“In response to recent incidents in November 2018 and January of this year, which included assaults against Border Patrol Agents, CBP identified individuals who may have information relating to the instigators and/or organizers of these attacks,” U.S. Customs and Border Protection spokesman Andrew Meehan said in a written statement.
Meehan said the Department of Homeland Security Office of Inspector General has opened an inquiry “to ensure that all appropriate policies and practices were followed.”
In a statement released in March after news of the watch list broke, the ACLU said it was “exploring all options in response.”
“This is an outrageous violation of the First Amendment,” said Esha Bhandari, an attorney with the ACLU’s Speech, Privacy and Technology Project. “The government cannot use the pretext of the border to target activists critical of its policies, lawyers providing legal representation or journalists simply doing their jobs.”
Federal officials would not answer specific questions about whether additional surveillance or travel restrictions have been applied to Dennison and others who were in the area for two attempted migrant crossings in November and January. They also did not offer an explanation for why Dennison had drawn scrutiny.
A St. Louis native, Dennison battled homelessness in his youth. He’s bounced between jobs in film, theater, photography, music and haunted-house design, spending time in Richmond, Virginia Beach and Chicago, as well as working abroad in Thailand, Haiti and Mexico.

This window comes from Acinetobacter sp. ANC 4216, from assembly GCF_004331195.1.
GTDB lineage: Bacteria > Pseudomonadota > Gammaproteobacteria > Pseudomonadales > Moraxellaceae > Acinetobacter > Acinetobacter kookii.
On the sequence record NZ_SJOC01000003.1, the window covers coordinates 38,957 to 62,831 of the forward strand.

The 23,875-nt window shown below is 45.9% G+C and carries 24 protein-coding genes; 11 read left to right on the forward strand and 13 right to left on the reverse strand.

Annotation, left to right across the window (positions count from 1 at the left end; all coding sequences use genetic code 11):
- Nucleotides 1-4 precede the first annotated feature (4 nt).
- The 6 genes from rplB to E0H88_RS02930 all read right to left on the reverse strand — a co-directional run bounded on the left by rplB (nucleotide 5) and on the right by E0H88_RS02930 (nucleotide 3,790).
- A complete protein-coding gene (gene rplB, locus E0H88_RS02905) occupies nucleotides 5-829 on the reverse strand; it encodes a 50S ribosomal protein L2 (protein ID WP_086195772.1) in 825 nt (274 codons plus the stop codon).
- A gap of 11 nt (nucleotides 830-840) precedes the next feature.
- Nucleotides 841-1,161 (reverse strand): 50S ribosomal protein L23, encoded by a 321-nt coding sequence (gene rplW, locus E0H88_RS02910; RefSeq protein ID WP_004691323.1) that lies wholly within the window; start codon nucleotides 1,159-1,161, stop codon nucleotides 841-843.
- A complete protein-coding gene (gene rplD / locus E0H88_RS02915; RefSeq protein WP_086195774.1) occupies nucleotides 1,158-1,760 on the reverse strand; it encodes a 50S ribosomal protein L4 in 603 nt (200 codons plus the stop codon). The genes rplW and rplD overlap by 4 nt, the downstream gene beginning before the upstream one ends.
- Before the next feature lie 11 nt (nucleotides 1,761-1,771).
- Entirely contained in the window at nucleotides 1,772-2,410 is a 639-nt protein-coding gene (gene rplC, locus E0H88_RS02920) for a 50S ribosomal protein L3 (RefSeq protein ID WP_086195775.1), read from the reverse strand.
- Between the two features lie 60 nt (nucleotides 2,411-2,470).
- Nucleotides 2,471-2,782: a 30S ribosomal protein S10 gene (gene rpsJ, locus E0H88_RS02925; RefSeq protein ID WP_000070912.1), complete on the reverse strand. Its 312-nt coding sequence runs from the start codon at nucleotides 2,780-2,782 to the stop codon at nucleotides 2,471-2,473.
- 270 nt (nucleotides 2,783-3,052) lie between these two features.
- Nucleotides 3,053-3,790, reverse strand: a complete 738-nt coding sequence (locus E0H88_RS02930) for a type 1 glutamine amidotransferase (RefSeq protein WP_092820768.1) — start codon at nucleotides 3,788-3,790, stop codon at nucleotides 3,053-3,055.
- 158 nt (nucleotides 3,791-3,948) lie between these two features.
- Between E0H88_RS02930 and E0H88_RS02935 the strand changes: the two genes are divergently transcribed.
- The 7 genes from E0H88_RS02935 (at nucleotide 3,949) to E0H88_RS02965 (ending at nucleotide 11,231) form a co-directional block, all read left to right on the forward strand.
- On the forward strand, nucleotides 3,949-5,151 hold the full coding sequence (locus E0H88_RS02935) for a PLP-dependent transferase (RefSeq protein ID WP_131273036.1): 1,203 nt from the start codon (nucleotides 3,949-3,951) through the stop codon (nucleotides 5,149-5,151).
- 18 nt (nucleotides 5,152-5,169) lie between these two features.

Dennison organized his nonprofit in Richmond in 2017. Its limited funding has come mostly from friends and acquaintances, Dennison said, and it remains more of an idea than an established organization with a clear track record. Dennison’s Facebook page includes multiple appeals for funding, equipment and volunteers for the nonprofit. Most of them didn’t appear to draw a strong response.
Rachel Graefe-Anderson, an associate professor at the University of Mary Washington’s business school, got involved in the nonprofit after she and her husband met Dennison in Richmond. She said her involvement has been “quite limited” recently, but she’s only known Dennison as “a really nice guy.”
“From what I know of him, I can’t imagine that he belongs on a watch list like this,” Graefe-Anderson said. “All he’s ever wanted to do is just help people and be a caring person.”
Other people allegedly included on the government list have reported being stopped at the border for extensive questioning. Alerts were put on some of their passports that prevented them from entering Mexico, according to NBC 7.
Dennison said American officials detained him for about six hours when he crossed back into the U.S. on Jan. 10. He said authorities asked him about antifa and whether he’d been at other activist hot spots, such as the Standing Rock anti-pipeline protests in North Dakota. When his questioners saw he had a Virginia driver’s license, Dennison said, they asked if he was part of the crowd that turned out to oppose the 2017 white nationalist rally in Charlottesville.
'I only look the part'
Dennison said a “small part” of him wants to cheer on anti-fascist activists like the ones who took to the streets in Charlottesville, but it’s not his style.